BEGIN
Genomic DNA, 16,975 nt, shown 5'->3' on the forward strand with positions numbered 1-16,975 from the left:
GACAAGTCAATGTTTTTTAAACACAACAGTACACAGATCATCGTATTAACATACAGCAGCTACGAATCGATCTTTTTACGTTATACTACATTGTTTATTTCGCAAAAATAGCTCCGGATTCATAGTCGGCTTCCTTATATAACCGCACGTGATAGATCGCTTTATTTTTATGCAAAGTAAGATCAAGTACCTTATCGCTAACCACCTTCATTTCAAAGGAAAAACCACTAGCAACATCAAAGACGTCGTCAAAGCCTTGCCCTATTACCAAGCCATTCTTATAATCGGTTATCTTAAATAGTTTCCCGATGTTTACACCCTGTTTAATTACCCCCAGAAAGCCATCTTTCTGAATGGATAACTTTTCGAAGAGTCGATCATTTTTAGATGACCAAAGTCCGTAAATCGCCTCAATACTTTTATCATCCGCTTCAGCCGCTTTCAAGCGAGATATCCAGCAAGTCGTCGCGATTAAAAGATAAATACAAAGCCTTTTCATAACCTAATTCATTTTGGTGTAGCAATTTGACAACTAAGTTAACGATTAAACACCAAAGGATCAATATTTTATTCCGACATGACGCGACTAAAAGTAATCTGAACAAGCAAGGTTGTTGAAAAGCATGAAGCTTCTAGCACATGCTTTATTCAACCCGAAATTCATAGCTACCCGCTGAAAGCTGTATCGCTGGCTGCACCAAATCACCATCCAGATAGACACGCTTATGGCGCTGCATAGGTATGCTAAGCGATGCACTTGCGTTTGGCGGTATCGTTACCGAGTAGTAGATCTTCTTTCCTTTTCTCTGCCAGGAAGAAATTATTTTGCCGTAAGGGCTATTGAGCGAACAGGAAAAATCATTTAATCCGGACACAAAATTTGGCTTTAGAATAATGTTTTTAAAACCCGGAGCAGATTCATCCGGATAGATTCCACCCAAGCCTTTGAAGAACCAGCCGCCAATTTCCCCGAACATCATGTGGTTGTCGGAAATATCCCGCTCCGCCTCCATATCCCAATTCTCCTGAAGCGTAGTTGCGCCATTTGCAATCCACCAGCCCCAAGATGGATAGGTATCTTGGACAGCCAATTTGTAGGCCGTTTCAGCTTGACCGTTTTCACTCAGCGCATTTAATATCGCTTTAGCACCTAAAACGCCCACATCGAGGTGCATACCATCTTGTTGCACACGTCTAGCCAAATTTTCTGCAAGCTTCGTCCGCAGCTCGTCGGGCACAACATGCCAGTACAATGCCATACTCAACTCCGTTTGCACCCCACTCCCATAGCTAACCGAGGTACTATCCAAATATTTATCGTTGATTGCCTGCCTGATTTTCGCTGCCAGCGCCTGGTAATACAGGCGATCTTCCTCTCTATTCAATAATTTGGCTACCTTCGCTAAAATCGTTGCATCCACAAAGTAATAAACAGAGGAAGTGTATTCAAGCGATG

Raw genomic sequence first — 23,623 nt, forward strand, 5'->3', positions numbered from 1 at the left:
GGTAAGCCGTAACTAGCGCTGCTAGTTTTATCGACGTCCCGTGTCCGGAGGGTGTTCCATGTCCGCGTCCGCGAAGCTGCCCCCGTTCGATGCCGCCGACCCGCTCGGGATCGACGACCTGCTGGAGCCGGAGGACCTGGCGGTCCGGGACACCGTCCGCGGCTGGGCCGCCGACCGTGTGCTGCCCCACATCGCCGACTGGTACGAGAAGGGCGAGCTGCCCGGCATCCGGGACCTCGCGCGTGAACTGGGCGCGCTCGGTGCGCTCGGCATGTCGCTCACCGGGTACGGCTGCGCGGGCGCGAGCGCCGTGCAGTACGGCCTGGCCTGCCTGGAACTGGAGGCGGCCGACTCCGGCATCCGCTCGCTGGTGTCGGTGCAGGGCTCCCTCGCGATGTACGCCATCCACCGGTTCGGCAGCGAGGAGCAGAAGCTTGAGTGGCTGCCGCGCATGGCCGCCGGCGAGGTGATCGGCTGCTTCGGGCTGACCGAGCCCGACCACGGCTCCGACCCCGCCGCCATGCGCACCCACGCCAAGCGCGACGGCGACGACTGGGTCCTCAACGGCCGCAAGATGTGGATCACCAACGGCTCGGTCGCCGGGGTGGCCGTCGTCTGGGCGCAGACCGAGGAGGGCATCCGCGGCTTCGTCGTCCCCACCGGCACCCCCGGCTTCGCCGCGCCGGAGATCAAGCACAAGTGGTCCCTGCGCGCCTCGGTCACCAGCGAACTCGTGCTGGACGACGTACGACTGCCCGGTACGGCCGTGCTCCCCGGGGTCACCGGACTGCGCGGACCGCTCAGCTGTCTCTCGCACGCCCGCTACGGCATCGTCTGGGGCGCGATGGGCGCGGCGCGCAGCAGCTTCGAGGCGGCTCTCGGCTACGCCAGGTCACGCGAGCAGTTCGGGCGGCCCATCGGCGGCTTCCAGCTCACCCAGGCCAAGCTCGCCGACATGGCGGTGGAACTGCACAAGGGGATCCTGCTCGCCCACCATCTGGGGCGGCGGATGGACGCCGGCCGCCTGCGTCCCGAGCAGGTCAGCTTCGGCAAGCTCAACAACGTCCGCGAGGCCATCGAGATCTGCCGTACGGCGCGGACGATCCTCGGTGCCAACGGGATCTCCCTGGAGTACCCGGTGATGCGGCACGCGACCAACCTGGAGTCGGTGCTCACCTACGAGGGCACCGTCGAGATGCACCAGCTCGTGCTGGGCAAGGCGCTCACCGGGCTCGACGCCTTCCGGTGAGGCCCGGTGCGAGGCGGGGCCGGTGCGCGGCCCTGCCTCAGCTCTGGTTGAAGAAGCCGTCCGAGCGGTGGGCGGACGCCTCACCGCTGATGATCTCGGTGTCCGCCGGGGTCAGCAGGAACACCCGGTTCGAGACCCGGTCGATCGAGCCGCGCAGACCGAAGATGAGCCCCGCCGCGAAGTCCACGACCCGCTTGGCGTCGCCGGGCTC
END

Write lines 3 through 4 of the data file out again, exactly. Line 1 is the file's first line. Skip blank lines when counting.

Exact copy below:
Raw genomic sequence first — 23,623 nt, forward strand, 5'->3', positions numbered from 1 at the left:
GGTAAGCCGTAACTAGCGCTGCTAGTTTTATCGACGTCCCGTGTCCGGAGGGTGTTCCATGTCCGCGTCCGCGAAGCTGCCCCCGTTCGATGCCGCCGACCCGCTCGGGATCGACGACCTGCTGGAGCCGGAGGACCTGGCGGTCCGGGACACCGTCCGCGGCTGGGCCGCCGACCGTGTGCTGCCCCACATCGCCGACTGGTACGAGAAGGGCGAGCTGCCCGGCATCCGGGACCTCGCGCGTGAACTGGGCGCGCTCGGTGCGCTCGGCATGTCGCTCACCGGGTACGGCTGCGCGGGCGCGAGCGCCGTGCAGTACGGCCTGGCCTGCCTGGAACTGGAGGCGGCCGACTCCGGCATCCGCTCGCTGGTGTCGGTGCAGGGCTCCCTCGCGATGTACGCCATCCACCGGTTCGGCAGCGAGGAGCAGAAGCTTGAGTGGCTGCCGCGCATGGCCGCCGGCGAGGTGATCGGCTGCTTCGGGCTGACCGAGCCCGACCACGGCTCCGACCCCGCCGCCATGCGCACCCACGCCAAGCGCGACGGCGACGACTGGGTCCTCAACGGCCGCAAGATGTGGATCACCAACGGCTCGGTCGCCGGGGTGGCCGTCGTCTGGGCGCAGACCGAGGAGGGCATCCGCGGCTTCGTCGTCCCCACCGGCACCCCCGGCTTCGCCGCGCCGGAGATCAAGCACAAGTGGTCCCTGCGCGCCTCGGTCACCAGCGAACTCGTGCTGGACGACGTACGACTGCCCGGTACGGCCGTGCTCCCCGGGGTCACCGGACTGCGCGGACCGCTCAGCTGTCTCTCGCACGCCCGCTACGGCATCGTCTGGGGCGCGATGGGCGCGGCGCGCAGCAGCTTCGAGGCGGCTCTCGGCTACGCCAGGTCACGCGAGCAGTTCGGGCGGCCCATCGGCGGCTTCCAGCTCACCCAGGCCAAGCTCGCCGACATGGCGGTGGAACTGCACAAGGGGATCCTGCTCGCCCACCATCTGGGGCGGCGGATGGACGCCGGCCGCCTGCGTCCCGAGCAGGTCAGCTTCGGCAAGCTCAACAACGTCCGCGAGGCCATCGAGATCTGCCGTACGGCGCGGACGATCCTCGGTGCCAACGGGATCTCCCTGGAGTACCCGGTGATGCGGCACGCGACCAACCTGGAGTCGGTGCTCACCTACGAGGGCACCGTCGAGATGCACCAGCTCGTGCTGGGCAAGGCGCTCACCGGGCTCGACGCCTTCCGGTGAGGCCCGGTGCGAGGCGGGGCCGGTGCGCGGCCCTGCCTCAGCTCTGGTTGAAGAAGCCGTCCGAGCGGTGGGCGGACGCCTCACCGCTGATGATCTCGGTGTCCGCCGGGGTCAGCAGGAACACCCGGTTCGAGACCCGGTCGATCGAGCCGCGCAGACCGAAGATGAGCCCCGCCGCGAAGTCCACGACCCGCTTGGCGTCGCCGGGCTC